Andrew Foster (politician)

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Andrew Edmond Foster (October 12, 1867[1]—1956[2]) was a politician in Manitoba, Canada. He served in the Legislative Assembly of Manitoba from 1922 to 1927, and again from 1932 to 1936.[2]

Foster was born in Enterprise, Ontario, the son of Andrew Foster and Annabella Victoria Boddy, and was educated in that province. He worked as a farmer.[1]

He was first elected to the Manitoba legislature in the 1922 provincial election. Running as a candidate of the United Farmers of Manitoba (UFM) in the Killarney constituency,[2] he defeated his Conservative opponent G.W. Waldon by 202 votes. The UFM unexpectedly won a majority of seats in this election, and formed government as the Progressive Party. Foster was a backbench supporter of John Bracken's government.

In the 1927 provincial election, Foster lost to Conservative candidate John Laughlin[2] by 255 votes. He was returned to the legislature in the 1932 election, defeating Laughlin[2] by 90 votes. Prior to this election, the Progressive Party had formed an electoral alliance with the Manitoba Liberal Party, and government members became known as "Liberal-Progressives". Foster again served as a backbench supporter of Bracken's ministry.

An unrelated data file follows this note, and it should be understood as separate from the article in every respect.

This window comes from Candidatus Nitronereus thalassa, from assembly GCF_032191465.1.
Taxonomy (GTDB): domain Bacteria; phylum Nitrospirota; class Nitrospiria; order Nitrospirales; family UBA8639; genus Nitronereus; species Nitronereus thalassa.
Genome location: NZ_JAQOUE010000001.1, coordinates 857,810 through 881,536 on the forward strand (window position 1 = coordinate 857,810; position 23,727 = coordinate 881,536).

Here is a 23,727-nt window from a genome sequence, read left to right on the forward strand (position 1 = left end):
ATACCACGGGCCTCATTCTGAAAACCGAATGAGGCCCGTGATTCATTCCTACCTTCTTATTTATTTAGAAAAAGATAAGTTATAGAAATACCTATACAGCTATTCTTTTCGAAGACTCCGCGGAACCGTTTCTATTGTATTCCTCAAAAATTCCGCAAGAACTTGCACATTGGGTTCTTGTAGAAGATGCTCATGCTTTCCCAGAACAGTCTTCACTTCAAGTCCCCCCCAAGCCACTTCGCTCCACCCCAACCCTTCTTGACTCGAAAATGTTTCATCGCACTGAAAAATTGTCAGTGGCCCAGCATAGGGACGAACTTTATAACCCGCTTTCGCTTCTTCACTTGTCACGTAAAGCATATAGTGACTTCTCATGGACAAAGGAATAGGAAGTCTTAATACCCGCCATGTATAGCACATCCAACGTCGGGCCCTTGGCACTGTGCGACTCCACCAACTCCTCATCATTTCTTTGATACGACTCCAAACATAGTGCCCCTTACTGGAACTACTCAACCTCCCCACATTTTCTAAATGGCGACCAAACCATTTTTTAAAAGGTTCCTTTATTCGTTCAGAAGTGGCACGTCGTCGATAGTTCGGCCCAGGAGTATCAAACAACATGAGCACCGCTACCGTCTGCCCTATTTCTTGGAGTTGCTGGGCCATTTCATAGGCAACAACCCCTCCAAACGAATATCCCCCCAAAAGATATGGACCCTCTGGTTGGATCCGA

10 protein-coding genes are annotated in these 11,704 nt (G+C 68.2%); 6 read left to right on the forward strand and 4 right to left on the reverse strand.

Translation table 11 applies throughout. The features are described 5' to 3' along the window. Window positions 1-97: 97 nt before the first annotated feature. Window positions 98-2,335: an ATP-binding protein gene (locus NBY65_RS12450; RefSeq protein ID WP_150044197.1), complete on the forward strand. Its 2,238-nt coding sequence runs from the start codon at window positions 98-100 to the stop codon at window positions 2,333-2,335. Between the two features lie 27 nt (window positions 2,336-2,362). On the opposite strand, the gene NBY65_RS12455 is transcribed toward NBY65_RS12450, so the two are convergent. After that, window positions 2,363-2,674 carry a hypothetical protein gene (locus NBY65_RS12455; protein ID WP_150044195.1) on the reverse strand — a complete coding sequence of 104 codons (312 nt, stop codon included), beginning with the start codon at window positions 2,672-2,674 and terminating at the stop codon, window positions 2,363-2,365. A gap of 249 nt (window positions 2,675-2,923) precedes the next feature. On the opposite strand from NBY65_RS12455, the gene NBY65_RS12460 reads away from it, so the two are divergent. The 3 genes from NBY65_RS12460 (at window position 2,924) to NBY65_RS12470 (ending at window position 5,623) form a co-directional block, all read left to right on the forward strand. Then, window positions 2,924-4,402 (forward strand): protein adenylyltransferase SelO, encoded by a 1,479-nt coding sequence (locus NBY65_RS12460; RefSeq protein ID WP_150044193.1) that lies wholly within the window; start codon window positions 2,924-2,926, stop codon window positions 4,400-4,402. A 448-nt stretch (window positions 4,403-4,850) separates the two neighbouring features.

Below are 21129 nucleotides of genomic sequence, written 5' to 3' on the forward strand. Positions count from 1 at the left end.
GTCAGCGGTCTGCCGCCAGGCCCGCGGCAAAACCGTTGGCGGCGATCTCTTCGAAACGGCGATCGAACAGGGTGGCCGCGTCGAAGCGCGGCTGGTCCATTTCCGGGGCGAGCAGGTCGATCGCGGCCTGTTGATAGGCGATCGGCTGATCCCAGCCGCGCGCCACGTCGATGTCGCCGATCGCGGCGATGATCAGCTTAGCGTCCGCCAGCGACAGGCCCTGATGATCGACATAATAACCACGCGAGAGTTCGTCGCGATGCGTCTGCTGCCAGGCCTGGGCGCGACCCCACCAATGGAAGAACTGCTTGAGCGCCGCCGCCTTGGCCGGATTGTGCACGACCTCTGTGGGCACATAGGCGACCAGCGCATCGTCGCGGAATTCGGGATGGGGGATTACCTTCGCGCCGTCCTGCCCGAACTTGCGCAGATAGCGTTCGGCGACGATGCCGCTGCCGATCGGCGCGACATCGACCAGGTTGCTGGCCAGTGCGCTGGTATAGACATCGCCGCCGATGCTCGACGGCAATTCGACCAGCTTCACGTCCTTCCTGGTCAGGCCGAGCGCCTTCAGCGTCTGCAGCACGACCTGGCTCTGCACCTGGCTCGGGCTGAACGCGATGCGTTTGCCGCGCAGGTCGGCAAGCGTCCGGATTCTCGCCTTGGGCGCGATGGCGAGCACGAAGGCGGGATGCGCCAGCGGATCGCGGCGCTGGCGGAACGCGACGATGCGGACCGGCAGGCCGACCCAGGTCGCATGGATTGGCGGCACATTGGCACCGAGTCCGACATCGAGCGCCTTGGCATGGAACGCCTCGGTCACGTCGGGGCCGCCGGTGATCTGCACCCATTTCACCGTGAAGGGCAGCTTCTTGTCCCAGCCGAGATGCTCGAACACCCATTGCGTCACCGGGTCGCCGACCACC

He lost to Laughlin for a second time in the 1936 election,[2] this time by 509 votes.

In 1940, the Liberal-Progressives and Conservatives formed a wartime coalition government. Foster again challenged Laughlin in Hamiota, this time running as an anti-coalition Liberal. Laughlin, now a supporter of Bracken's government, won the challenge easily.[2]

References[edit]

  1. ^ a b "Andrew Edmond Foster (1870-1956)". Memorable Manitobans. Manitoba Historical Society. Retrieved 2013-02-01. 
  2. ^ a b c d e f g "MLA Biographies - Deceased". Legislative Assembly of Manitoba. Archived from the original on 2014-03-30.